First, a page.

Arundel may see property tax cut

Projections show revenue increasing faster than allowed by county law

Budget to be unveiled Wednesday

April 29, 2002|By Lynn Anderson | Lynn Anderson,SUN STAFF

Anne Arundel County budget office projections show that property tax revenue increases might exceed those allowed under a voter-approved tax cap, raising the possibility that the tax rate for homeowners in the county might be cut.

County Executive Janet S. Owens said she would not reveal whether she plans to propose a tax cut until Wednesday, when she is to submit her 2003 budget to the County Council.

But budget officials say the current property tax rate of 96 cents per $100 of assessed value might be reduced for the coming budget year.

"That's a safe assumption," said Raymond M. Elwell, assistant budget officer.

The property tax rate was last cut four years ago by County Executive John G. Gary Jr., a Republican who was defeated by Owens, a Democrat, in the 1998 general election.

Under the tax cap passed in 1992, the county's annual revenue from property taxes cannot grow by more than the annual rate of inflation or 4.5 percent, whichever is lower. Based on recent calculations, property tax revenue in the fiscal year that begins July 1 cannot exceed about $360 million, said Budget Officer John R. Hammond.

Low inflation and increased assessments of the value of many properties in the county contributed to the projected increase in tax revenue for the county, said Hammond. He has been meeting with Owens to discuss ways to satisfy the tax cap law that might not include a cut in the tax rate, such as creating new tax credit programs or bolstering existing ones.

At budget time last year, Owens considered proposing an increase in the tax rate to pay for school maintenance and employee contracts, but she held off.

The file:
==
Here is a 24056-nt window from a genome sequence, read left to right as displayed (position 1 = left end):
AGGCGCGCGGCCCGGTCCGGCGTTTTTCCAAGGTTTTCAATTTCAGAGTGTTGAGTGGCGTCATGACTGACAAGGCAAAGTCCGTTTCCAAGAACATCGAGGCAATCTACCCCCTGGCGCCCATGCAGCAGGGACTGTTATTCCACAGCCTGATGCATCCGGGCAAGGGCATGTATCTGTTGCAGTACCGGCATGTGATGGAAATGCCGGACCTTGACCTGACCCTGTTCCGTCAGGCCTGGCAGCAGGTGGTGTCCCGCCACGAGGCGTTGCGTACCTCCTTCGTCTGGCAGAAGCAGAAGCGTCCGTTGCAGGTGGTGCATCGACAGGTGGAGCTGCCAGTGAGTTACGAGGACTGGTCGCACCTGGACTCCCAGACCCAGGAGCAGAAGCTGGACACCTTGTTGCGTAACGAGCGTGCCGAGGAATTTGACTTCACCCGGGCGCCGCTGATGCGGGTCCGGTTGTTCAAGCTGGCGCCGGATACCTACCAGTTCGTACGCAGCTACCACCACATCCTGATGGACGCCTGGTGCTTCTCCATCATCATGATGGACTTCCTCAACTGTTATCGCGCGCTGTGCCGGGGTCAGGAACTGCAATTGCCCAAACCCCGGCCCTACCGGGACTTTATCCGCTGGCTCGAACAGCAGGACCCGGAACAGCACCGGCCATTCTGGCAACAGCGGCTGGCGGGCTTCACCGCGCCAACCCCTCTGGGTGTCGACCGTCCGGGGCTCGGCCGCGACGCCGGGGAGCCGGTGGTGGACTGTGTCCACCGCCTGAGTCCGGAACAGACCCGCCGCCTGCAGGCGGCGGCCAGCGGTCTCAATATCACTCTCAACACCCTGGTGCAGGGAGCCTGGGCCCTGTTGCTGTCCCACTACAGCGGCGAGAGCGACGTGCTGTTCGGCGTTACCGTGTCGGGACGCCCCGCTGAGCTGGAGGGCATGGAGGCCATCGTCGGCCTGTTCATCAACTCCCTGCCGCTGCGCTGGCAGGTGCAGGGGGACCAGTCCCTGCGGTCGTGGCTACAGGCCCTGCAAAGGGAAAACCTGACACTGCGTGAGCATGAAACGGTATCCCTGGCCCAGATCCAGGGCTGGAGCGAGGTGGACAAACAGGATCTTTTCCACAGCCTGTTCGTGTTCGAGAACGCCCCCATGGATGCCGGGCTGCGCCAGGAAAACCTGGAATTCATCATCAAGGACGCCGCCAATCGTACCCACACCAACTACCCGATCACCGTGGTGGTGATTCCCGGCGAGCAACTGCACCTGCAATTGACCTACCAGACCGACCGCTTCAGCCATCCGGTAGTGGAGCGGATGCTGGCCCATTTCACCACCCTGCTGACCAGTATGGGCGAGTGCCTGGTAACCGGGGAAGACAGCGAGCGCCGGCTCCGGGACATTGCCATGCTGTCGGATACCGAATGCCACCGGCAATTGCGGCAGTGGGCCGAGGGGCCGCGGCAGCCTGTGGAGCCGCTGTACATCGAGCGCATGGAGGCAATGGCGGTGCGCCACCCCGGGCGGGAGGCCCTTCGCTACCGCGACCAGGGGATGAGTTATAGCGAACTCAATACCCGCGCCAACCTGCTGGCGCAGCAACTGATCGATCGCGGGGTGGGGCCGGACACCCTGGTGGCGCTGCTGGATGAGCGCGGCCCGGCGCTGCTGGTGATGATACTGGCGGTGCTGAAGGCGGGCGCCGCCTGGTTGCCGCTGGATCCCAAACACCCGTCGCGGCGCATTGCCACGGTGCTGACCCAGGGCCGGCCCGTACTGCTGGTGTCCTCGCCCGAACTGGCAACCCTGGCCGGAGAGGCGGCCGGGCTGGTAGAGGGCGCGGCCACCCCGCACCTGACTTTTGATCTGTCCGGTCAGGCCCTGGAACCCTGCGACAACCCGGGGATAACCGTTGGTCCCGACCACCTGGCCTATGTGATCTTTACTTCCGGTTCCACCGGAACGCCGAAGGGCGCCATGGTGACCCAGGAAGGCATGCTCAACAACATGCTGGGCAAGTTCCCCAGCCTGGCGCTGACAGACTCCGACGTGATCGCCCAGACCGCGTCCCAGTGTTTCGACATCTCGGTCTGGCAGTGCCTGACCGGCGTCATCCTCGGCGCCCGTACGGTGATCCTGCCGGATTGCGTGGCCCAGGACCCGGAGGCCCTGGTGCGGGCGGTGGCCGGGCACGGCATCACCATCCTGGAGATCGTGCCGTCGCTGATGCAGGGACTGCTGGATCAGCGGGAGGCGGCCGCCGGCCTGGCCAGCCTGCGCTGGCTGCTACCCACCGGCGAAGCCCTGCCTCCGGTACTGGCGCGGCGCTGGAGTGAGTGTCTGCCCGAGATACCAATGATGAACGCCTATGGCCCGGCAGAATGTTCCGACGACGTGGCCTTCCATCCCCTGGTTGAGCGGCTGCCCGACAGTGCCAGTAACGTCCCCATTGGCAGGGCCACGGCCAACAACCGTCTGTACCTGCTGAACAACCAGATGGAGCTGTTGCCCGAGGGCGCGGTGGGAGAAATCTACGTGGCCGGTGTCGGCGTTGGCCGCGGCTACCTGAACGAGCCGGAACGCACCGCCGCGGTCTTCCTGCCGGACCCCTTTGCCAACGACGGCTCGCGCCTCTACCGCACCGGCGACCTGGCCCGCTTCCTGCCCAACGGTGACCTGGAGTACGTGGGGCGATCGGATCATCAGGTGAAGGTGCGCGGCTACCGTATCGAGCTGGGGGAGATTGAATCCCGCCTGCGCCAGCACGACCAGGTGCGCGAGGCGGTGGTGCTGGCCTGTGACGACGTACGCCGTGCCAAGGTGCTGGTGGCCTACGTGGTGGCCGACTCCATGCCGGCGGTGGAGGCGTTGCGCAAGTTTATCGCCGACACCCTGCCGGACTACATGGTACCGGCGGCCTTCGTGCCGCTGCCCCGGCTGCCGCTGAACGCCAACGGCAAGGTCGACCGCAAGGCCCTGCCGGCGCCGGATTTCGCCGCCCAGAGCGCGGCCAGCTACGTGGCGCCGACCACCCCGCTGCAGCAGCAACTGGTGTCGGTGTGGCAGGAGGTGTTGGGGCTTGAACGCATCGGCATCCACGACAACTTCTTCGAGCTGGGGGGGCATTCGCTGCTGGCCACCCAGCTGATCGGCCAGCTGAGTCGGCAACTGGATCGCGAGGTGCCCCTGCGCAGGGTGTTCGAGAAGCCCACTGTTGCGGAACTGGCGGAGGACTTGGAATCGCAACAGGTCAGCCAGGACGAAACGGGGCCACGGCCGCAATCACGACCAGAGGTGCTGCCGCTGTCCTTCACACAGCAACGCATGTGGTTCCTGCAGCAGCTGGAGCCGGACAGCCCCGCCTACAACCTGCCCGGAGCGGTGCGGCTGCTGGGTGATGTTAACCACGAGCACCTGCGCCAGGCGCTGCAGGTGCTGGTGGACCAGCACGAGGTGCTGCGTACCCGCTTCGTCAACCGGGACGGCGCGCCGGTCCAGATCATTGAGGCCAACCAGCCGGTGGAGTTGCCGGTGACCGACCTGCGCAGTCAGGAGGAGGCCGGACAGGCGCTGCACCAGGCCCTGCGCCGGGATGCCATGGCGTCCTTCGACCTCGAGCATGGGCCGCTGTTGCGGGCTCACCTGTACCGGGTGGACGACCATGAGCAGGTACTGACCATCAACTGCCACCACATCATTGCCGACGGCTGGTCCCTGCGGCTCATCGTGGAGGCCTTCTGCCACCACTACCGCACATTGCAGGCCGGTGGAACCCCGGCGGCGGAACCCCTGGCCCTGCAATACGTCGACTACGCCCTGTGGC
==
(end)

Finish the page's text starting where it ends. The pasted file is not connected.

Two years ago she proposed a 4-cent increase in the rate, the first increase since 1996. The increase was approved by council members who agreed with Owens that the extra revenue was needed to pay for raises for police and fire employees and to help clear a backlog of repairs to schools and roads.

"We were losing qualified employees in public safety to other counties because we were not meeting the salary ranges," council member Daniel E. Klosterman Jr., a Millersville Democrat, said Wednesday. "The [tax increase] was easier to accept because of that."

Owens' decision not to raise the tax rate last year was criticized by state Sen. Robert R. Neall, a Davidsonville Democrat and former county executive, who called it irresponsible in light of mounting government costs.

About $7 million in new tax dollars would have been generated by a rate increase of 1.8 cents, the most allowed under the tax cap at that time.

It is unlikely that the tax cap would be altered or voted down by residents, said Klosterman.

Two years ago, some residents sought a change in the county charter that would have altered the cap by limiting revenue growth to the higher - rather than the lower - of the two measures of inflation-rate increase and 4.5 percent. The drive failed to attract sufficient voter support to place the issue on a ballot.

"It won't go away," Klosterman said. "No one will ever come in and say, `Tax me more.'"

After Owens introduces her budget, the last of her four-year term, the council will hold a series of hearings with department heads to discuss their budget requests.

Public hearings have been set for Thursday and May 6, 8, 13 and 20. Final deliberations and a vote by the council are set for May 23.

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